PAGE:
- Victor’s on Water, 205 Water St, Excelsior | 2014
- Red Wagon Pizza, 5416 Penn Ave. South, Minneapolis
- Insight Brewing Taproom, 2821 E Hennepin, Minneapolis
- Junkyard Brewing, 1416 1st Ave N, Moorhead
- The Meet Market, 1971 Whitaker St, White Bear Lake
- Bonefish Grill, Shops at West End, St. Louis Park
- Bistro LaRoux, 9372 Lexington Ave N, Circle Pines, MN
- Vikre Distillery Cocktail Room, 525 Lake Ave S, Suite 102, Duluth (Opens Nov. 28)
- Paleos Cuisine and Cocktails, 566 Lilac Dr, Lino Lakes, MN
- Paddy Shack at Half Time Rec, 1013 Front Ave, St. Paul
- Wine Republic, 287 Water St, #110, Excelsior, MN
- Señor Sol, 990 Payne Ave, St. Paul
- LynLake Brewery, 2934 Lyndale Ave S, Minneapolis
- Dogwood Coffee Company, 4021 E Lake St, Minneapolis and inside Shinola, 228 N Washington Ave, Minneapolis
- Red Table Meat Company, 1401 Marshall St NE, Minneapolis (wholesale only)
- Northgate Brewing, 783 Harding St NE, Minneapolis
Several million stories have been written about how to season, brine, and / or roast a turkey, so we won’t attempt to grapple with those issues here. Instead, we will make two simple and sensible recommendations that — if heeded — will likely result in a brilliant and happy Thanksgiving for all involved.
The first is to cook your turkey in a tabletop electric oven. We like the Hamilton Beach 22-quart roaster (pictured above) or the Nesco 18-quart roaster (it also comes in camo, if you happen to be under enemy fire while preparing your meal). Retailing at $40-$70 (Fleet Farm always carries a variety of sizes), these marvelous devices can handle up to 22-pound birds.
Using an electric oven accomplishes a few things. First and foremost, it frees up your regular old oven for the endless parade of sides and other dishes rotating through the kitchen on Thanksgiving. Second, it cooks turkeys quickly. We’ve been able to finish 22-pound birds in under three hours, faster than we’ve managed in our conventional oven, and so fast that we start temping the bird at around 90 minutes because the last 20 or 30 degrees in temperature change come fast and furiously. Finally, if you put the electric oven somewhere accessible to your guests, the basting and checking of the turkey becomes Thanksgiving theater, a chance for everyone present to ooh and aah and enjoy the way the cooking bird fills the room with plumes of savory delight.
Our second recommendation is this: brine your turkey. But don’t soak your turkey in salt water — rub the salt onto the skin. It works beautifully to tenderize the meat and spares you the effort of filling and then disposing of gallon after gallon of turkey water. We’ve tried both ways, and now swear by the dry-brine method. The New York Times breaks it down quite nicely in their essential guide to Thanksgiving.
Each Friday afternoon, this list will track five of the best things Heavy Table’s writers, editors, and photographers have recently bitten or sipped. Have a suggestion for the Hot Five? Email email@example.com.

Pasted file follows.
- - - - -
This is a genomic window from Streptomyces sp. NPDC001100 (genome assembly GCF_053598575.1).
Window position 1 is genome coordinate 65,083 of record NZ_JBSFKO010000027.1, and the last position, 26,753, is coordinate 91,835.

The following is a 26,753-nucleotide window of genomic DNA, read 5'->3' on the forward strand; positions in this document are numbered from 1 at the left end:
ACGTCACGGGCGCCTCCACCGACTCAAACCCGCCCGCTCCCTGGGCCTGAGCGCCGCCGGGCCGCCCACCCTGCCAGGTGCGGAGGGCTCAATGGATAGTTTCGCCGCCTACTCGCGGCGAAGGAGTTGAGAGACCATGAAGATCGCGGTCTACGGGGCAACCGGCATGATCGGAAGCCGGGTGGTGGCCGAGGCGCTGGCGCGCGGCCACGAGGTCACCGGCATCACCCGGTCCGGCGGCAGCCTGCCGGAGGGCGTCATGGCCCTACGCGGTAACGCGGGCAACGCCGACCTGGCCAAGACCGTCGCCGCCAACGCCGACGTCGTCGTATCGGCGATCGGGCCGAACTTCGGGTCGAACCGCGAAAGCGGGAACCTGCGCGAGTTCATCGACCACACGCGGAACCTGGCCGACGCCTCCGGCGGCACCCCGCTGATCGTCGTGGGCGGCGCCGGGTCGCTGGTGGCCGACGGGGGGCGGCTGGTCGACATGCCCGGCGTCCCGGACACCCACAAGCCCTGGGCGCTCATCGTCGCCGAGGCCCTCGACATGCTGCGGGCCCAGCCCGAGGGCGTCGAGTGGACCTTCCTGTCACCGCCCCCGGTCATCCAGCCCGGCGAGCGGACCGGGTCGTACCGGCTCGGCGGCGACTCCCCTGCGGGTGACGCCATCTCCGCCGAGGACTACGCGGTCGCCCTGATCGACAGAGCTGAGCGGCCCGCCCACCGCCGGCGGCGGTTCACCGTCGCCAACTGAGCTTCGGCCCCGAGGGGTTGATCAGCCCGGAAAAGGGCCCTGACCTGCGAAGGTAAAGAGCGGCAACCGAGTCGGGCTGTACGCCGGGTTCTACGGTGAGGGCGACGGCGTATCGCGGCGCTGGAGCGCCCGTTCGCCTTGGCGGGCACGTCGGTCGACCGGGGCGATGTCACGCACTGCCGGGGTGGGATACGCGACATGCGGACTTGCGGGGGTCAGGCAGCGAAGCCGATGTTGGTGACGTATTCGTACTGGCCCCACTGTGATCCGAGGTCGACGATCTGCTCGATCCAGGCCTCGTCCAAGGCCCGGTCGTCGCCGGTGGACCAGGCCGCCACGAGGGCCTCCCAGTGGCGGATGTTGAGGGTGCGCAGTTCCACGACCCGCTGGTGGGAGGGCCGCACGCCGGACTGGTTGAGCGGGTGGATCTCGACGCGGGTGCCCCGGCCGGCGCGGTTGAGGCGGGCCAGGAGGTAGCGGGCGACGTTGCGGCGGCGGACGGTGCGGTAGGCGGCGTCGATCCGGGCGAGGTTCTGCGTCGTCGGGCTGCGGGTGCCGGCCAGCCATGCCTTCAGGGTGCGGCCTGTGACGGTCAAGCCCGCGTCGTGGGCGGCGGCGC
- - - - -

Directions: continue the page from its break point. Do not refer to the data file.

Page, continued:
Chicken Liver Tart at Heyday
Contributed by John Garland
Cubano at Hola Arepa
Who needs beans, plantains and all that other filler? Slow roasted pork, ham, mustard, refrigerator pickles and a spicy aioli make for a powerful, two-fisted meat talisman to protect against the wintry onslaught. [Last Week on the Hot Five: #2]
Contributed by Peter Sieve
Surf and Turf Burger at George and the Dragon
“Awesome surf & turf burger @ganddpub w/fried oysters & caramelized onions. Get it!” [Debuting on the Hot Five]
Pork Belly at Borough
Contributed by Paige Latham
Ram-Toria-Aaloo at The Himalayan
Contributed by Joshua Page
Our family spends Thanksgiving with a friend who has celiac disease, so we have a mostly gluten-free dinner — I do make rolls and a pie crust with wheat flour, but also gluten-free versions for Jerry. A dish we all look forward to is the gluten-free dressing, which starts with a tasty cornbread. You could use your favorite cornbread recipe for the dressing if you don’t need to avoid gluten.
While these recipes are forgiving, and you can use the most readily available ingredients, several ingredients merit mention. Likewise, for the dressings, proportions are flexible: don’t discard a handful of excess diced celery; use it. The critical part is tasting for seasoning as you cook. And stuffing the dressing into the turkey turns it into … a stuffing, of course!
This Hack is underwritten by Gorkha Palace: Using fresh & organic ingredients, Gorkha Palace brings you an eclectic range of cuisines of Nepal, India and Tibet thus offering our patrons a unique culinary experience.
Fresh, wholegrain cornmeal is sweet and flavorful and makes a difference in these — and other — recipes. I used organic cornmeal from Whole Grain Milling in Welcome, Minn., available in bulk at Lakewinds, the Wedge, and other co-ops. I also love the organic cornmeal produced by Greg Reynolds at Riverbend Farm in Delano, Minn., but it’s unavailable this year. “We had a very cool wet spring and early summer,” Reynolds wrote in an email. “The corn got planted late, and we had a frost before it matured. Consequently, no corn crop.”